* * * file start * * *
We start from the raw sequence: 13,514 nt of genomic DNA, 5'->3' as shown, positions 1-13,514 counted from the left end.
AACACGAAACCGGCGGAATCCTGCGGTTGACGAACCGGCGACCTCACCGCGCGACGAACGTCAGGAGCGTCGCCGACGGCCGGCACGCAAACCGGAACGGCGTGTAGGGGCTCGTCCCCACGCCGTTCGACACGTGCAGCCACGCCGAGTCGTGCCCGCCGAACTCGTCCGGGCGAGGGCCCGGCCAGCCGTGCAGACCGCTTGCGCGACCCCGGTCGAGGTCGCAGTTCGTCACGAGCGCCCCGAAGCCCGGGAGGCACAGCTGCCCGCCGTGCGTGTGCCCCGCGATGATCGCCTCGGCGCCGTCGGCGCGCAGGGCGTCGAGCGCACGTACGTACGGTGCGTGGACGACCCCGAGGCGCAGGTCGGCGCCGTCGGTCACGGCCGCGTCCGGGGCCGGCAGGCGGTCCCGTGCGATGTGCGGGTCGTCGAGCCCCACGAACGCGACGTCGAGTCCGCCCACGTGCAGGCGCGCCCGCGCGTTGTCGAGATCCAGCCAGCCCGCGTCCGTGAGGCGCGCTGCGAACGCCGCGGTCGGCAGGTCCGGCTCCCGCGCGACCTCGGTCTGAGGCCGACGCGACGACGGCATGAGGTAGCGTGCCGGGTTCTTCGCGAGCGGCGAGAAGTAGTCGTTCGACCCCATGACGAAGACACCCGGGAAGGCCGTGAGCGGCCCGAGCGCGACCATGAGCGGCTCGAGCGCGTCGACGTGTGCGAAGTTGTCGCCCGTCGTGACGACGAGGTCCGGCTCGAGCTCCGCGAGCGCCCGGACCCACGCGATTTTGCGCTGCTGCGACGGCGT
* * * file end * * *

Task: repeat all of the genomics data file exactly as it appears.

We start from the raw sequence: 13,514 nt of genomic DNA, 5'->3' as shown, positions 1-13,514 counted from the left end.
AACACGAAACCGGCGGAATCCTGCGGTTGACGAACCGGCGACCTCACCGCGCGACGAACGTCAGGAGCGTCGCCGACGGCCGGCACGCAAACCGGAACGGCGTGTAGGGGCTCGTCCCCACGCCGTTCGACACGTGCAGCCACGCCGAGTCGTGCCCGCCGAACTCGTCCGGGCGAGGGCCCGGCCAGCCGTGCAGACCGCTTGCGCGACCCCGGTCGAGGTCGCAGTTCGTCACGAGCGCCCCGAAGCCCGGGAGGCACAGCTGCCCGCCGTGCGTGTGCCCCGCGATGATCGCCTCGGCGCCGTCGGCGCGCAGGGCGTCGAGCGCACGTACGTACGGTGCGTGGACGACCCCGAGGCGCAGGTCGGCGCCGTCGGTCACGGCCGCGTCCGGGGCCGGCAGGCGGTCCCGTGCGATGTGCGGGTCGTCGAGCCCCACGAACGCGACGTCGAGTCCGCCCACGTGCAGGCGCGCCCGCGCGTTGTCGAGATCCAGCCAGCCCGCGTCCGTGAGGCGCGCTGCGAACGCCGCGGTCGGCAGGTCCGGCTCCCGCGCGACCTCGGTCTGAGGCCGACGCGACGACGGCATGAGGTAGCGTGCCGGGTTCTTCGCGAGCGGCGAGAAGTAGTCGTTCGACCCCATGACGAAGACACCCGGGAAGGCCGTGAGCGGCCCGAGCGCGACCATGAGCGGCTCGAGCGCGTCGACGTGTGCGAAGTTGTCGCCCGTCGTGACGACGAGGTCCGGCTCGAGCTCCGCGAGCGCCCGGACCCACGCGATTTTGCGCTGCTGCGACGGCGT